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Diversity and fellowship at Patrol Ministers Conference

Diversity and fellowship at Patrol Ministers Conference

Diversity and fellowship at Patrol Ministers Conference


Travelling from remote locations across Australia, the 22 Frontier Services Patrol Ministers met in Alice Springs for their biannual conference in September.

It was a rare opportunity for the patrol ministers to come together to share and reflect on their ministry in remote Australia and participate in ongoing training.

With half of the ministers travelling to the conference by road, the Patrol Minister fleet of dusty four-wheel-drive vehicles was quite a sight when it rolled into Alice Springs.

The ministers travelled from places as diverse as the west coast of Tasmania, Cape York in IMGP1510the far north east, Hughenden in north Queensland, Broken Hill in NSW, the Pilbara and Kimberley in the West and the Snowy River region in Victoria.

Frontier Services Associate National Director David Buxton said it was an extremely valuable time for the patrol ministers to share with each other the joys and also the challenges of providing pastoral support to people living in isolated locations.

“The patrol ministers really valued the opportunity to have everybody together. Some of the ministers had not met each other before. It reinforced the sense that they were part of a family – they recognised how valuable that was.”

“The meeting also highlighted the incredible diversity in the locations of our patrols. We had ministers who are based in the tropics wearing jumpers and warm clothing the whole time and we had people from Tasmania peeling off the layers because it was too hot.”

The conference was also designed to build the capacity of the patrol ministry network with a focus on mental health training.

Clinician and educator Dr John Ashfield conducted training for the patrol ministers on how to identify and assist with mental health issues.

The training focused on gender and the differences between men and women in terms of how they deal with stress, grief and trauma.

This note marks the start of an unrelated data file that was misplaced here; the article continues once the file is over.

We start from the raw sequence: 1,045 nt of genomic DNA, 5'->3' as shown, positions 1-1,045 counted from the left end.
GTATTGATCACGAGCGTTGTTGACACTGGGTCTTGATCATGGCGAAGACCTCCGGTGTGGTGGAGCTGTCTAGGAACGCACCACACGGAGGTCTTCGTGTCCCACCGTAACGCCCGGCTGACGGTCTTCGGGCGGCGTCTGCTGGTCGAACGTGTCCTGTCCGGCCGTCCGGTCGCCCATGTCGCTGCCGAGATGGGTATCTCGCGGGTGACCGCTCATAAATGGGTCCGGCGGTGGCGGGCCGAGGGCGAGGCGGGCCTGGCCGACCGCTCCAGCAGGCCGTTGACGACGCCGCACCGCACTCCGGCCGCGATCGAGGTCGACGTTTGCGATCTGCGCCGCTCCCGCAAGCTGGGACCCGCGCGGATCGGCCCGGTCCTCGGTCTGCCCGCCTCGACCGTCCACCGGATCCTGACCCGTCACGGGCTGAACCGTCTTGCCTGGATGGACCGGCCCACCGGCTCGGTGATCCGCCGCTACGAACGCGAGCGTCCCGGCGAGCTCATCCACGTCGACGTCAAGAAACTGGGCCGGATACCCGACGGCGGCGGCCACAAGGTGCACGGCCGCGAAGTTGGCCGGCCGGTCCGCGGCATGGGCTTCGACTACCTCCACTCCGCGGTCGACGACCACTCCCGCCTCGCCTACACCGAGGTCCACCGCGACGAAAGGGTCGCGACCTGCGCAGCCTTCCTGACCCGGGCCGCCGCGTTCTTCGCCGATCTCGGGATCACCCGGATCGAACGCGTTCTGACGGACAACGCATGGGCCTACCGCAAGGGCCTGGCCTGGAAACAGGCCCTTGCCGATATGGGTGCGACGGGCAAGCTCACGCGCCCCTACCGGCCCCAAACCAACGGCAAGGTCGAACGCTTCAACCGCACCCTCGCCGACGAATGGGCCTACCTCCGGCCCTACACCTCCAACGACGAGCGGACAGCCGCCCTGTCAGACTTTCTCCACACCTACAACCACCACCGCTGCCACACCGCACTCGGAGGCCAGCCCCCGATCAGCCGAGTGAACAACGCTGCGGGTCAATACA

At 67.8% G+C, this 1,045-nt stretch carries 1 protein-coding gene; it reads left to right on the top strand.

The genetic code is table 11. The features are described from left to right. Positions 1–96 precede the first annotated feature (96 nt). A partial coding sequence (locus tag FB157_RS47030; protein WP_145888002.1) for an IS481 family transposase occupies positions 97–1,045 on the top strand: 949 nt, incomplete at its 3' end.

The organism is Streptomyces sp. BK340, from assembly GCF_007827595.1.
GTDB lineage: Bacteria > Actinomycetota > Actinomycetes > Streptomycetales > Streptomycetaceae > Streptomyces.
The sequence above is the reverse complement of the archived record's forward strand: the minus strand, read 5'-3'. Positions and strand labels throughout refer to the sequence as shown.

“Dr Ashfield showed the necessity of a different approach to mental health first aid for both men and women,” Mr Buxton said.

The patrol ministers who travel long distances to visit remote families are often the first person to call on for spiritual or emotional support. The ongoing mental health training is invaluable for patrol ministers to address these issues.

Broken Hill Patrol Minister Jorge Rebolledo led a session on Code of Ethics for ministers. Mr Rebolledo was teaching this topic in NSW before he joined Frontier Services in March this year.

“The patrol ministers found this session extremely useful as it updated their knowledge in terms of their requirements and code of ethics,” Mr Buxton said.

As part of their pastoral sharing, Croajingolong Patrol Minister Rowena Harris and Parkin Patrol Minister John Dihm both spoke about their faith journey and life experience and how that has influenced the way they sustain themselves when they have not got a church community around them.

On the Sunday, the Patrol Ministers shared in worship with the Alice Springs Uniting Church, at the John Flynn Memorial Church, a location which resonated with the patrol ministers as it was Flynn who established the first ‘padre patrol’ as part of the Australian Inland Mission formed in 1912.

They also had the opportunity to enjoy an evening meal at the manse of Centralian Patrol Minister Colin Gordon and on another evening, met with Frontier Services staff based in Alice Springs, including aged care, respite and community services staff.